First Nations flail Fentie for inaction

After taking a drubbing this past week over apparent plans to privatize Yukon's public utility, Premier Dennis Fentie probably hoped that controversy would not dog him to Dawson City, where he is hosting the Western Premiers

After taking a drubbing this past week over apparent plans to privatize Yukon’s public utility, Premier Dennis Fentie probably hoped that controversy would not dog him to Dawson City, where he is hosting the Western Premiers’ Conference.

No such luck.

“The premier’s always given us lip service to the general public. But he doesn’t walk the talk,” said Chief Ruth Massie of the Ta’an Kwach’an Council, speaking on the phone from Dawson on Thursday.

“We want to work together. The premier’s always stated he wants to work in the best interests of everyone, and so forth. But with individual First Nations, he’s always, ‘It’s my way or the highway.’ And you can’t work like that.”

She’s speaking on behalf of a coalition of four First Nations, which have most recently ratified land claim deals.

Unhappy with what they describe as a widening gulf between Fentie’s words and his actions, they held a press conference in Dawson on Thursday to express their discontent.

Offering support to the coalition was grand chief Andy Carvill of the Council of Yukon First Nations.

“We know when the premier at various meetings in Ottawa, talks about the great relationships he has with Yukon First Nations. We know he’s telling the premiers the same thing,” Carvill said of Fentie.

“He may have a good relationship with some First Nations. But some are still at odds. You just need to look at what’s going on with Little Salmon/Carmacks and the court case they’re engaged in.”

The First Nation and the Yukon government are in a protracted court battle over the territory’s decision to grant an agricultural lease without consulting the First Nation.

The recent passage of a law to create a child advocate’s office is another sore point, said Carvill.

“We weren’t included in that process when we were told we would be, that we would be engaged. We weren’t engaged at all,” he said.

“We were definitely consulted, but we were not accommodated, whatsoever, in the whole process,” said Massie.

Yukon’s First Nations with settled land claims are considered governments by law. Yet money they receive from Ottawa continues to be funnelled through the territory.

Fentie has agreed this is a problem, but he won’t apply pressure on Ottawa to change the arrangement, the coalition says.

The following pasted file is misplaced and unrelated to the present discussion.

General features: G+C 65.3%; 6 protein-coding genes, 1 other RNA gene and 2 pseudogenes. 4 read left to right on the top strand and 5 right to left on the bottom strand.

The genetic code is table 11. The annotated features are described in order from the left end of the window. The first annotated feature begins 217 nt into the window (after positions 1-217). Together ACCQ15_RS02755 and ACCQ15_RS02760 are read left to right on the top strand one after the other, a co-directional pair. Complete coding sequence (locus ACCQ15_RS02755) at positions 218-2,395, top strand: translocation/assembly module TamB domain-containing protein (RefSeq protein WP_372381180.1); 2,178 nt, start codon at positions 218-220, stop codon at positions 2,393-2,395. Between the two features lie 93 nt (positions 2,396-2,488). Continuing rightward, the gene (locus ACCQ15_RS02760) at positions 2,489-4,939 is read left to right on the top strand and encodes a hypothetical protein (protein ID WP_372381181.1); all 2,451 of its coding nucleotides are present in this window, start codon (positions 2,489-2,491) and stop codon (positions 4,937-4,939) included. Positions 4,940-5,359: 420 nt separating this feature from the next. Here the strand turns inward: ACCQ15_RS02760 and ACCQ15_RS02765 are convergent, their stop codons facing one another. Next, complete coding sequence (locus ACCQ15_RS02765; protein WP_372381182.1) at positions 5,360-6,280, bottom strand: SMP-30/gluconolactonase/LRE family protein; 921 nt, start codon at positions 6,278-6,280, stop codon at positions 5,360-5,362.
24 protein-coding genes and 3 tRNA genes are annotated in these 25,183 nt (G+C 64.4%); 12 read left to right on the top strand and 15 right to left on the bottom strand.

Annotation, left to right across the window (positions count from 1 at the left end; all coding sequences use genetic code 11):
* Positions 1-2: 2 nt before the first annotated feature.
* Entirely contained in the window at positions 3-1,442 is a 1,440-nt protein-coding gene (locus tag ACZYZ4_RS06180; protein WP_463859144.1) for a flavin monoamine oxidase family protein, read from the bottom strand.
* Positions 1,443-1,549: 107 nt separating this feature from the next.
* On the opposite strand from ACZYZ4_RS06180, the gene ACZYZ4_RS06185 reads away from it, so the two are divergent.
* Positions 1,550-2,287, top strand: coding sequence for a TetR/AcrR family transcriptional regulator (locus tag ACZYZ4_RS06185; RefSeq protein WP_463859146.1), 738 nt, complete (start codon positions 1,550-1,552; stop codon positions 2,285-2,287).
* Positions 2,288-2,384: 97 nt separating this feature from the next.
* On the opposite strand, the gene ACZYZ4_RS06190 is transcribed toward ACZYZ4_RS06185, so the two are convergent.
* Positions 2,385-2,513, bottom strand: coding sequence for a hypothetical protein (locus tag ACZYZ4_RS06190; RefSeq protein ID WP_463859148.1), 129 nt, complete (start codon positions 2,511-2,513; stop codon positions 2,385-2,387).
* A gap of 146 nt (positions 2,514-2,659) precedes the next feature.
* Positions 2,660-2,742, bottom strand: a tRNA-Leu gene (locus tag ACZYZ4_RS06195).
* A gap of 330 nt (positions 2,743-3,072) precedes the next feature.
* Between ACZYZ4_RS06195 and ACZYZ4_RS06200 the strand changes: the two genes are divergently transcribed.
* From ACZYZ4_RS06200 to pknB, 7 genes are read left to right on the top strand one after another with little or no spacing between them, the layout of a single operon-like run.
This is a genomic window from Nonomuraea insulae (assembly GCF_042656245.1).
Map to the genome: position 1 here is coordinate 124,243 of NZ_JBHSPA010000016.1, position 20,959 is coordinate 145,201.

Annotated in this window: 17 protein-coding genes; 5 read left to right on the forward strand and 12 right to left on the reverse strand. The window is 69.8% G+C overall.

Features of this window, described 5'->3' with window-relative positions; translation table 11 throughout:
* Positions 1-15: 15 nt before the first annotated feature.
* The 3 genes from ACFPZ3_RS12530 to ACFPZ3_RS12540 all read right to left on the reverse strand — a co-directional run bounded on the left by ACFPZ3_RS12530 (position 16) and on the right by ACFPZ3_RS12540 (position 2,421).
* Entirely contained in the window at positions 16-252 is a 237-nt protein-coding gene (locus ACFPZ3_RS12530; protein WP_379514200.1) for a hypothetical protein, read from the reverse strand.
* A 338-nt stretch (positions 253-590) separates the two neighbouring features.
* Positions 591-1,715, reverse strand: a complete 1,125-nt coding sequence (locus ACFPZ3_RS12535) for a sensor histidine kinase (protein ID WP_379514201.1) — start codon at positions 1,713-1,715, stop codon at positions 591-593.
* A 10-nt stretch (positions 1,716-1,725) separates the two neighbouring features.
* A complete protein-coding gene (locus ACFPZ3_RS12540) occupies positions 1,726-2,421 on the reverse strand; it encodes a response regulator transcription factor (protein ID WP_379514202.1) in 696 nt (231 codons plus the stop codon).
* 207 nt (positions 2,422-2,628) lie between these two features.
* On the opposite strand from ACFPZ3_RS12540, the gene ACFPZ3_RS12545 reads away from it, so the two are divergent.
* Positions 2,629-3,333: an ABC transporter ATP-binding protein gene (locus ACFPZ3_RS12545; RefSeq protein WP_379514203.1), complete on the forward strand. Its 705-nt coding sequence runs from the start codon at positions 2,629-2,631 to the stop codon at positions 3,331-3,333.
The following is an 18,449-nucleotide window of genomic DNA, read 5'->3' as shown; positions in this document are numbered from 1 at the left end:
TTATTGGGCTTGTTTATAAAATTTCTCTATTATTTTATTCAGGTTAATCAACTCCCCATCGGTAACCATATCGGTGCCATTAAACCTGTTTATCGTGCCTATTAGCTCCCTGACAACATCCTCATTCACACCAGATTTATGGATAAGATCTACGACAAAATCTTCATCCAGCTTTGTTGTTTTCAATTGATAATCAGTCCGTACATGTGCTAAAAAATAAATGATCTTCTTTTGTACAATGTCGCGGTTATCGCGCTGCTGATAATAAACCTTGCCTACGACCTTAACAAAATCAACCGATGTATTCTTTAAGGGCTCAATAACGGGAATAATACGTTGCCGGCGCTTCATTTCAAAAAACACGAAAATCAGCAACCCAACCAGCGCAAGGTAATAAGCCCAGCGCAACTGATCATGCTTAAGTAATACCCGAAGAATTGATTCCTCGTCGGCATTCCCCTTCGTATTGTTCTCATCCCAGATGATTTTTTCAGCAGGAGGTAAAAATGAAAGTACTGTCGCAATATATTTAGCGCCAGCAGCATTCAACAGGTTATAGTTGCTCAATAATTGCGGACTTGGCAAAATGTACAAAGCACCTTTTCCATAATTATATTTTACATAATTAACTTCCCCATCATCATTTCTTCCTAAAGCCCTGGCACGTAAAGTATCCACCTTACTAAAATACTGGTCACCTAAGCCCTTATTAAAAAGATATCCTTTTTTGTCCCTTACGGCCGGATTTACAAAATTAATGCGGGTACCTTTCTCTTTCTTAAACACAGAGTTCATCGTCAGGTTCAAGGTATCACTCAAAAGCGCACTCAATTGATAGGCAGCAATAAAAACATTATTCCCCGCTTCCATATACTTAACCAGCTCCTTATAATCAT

The Education Department claims to be in near-perpetual consultation with First Nations. Yet First Nations are denied real control over the school system, said Massie.

When the Kluane First Nation proposed to put a school in Burwash Landing, the territorial government shot them down.

“We should be, as self-governing First Nations, looking after our own families and children,” said Massie.

A three-page press release heaped further scorn on Fentie’s leadership style.

“Fentie should understand better than most the importance of respect and co-operation,” said Kluane Chief Wilfred Sheldon in the release. “It was his predecessors that led the fight for the territories to be included with the provinces at premiers’ and first ministers’ meetings, rather than be left sitting outside in the hallway,” he said.

“Even today, while treated as an equal by provincial premiers, Fentie is still referred to under federal protocol as ‘leader’ rather than ‘premier,’ to note a lesser standing,” said Sheldon.

“We pay taxes; we are governments responsible for all people in our jurisdictions,” said Kwanlin Dun Chief Mike Smith. “It is time we were shown the same recognition, respect and co-operation that Premier Fentie and his predecessors have struggled for years to win, so that we can implement our agreements, secure adequate funding and provide the services our people deserve, including the protection of their language and culture,” said Smith.

Hammond Dick, tribal chief of the Kaska Nation, joined the melee. “Our fellow First Nations expect to be treated with respect,” he said in the release. “Until we see that happening, is it any wonder we continue to be in the courts regarding our rights, title and interests?”

The Yukon Forum, set up to allow regular meetings between First Nations and the territorial government, “has proven mostly ineffective and more symbolic than a body that actually generates actions,” states the release.

The coalition is calling on Fentie to create a group of senior government staff who would follow-through on the forum’s decisions with government action.

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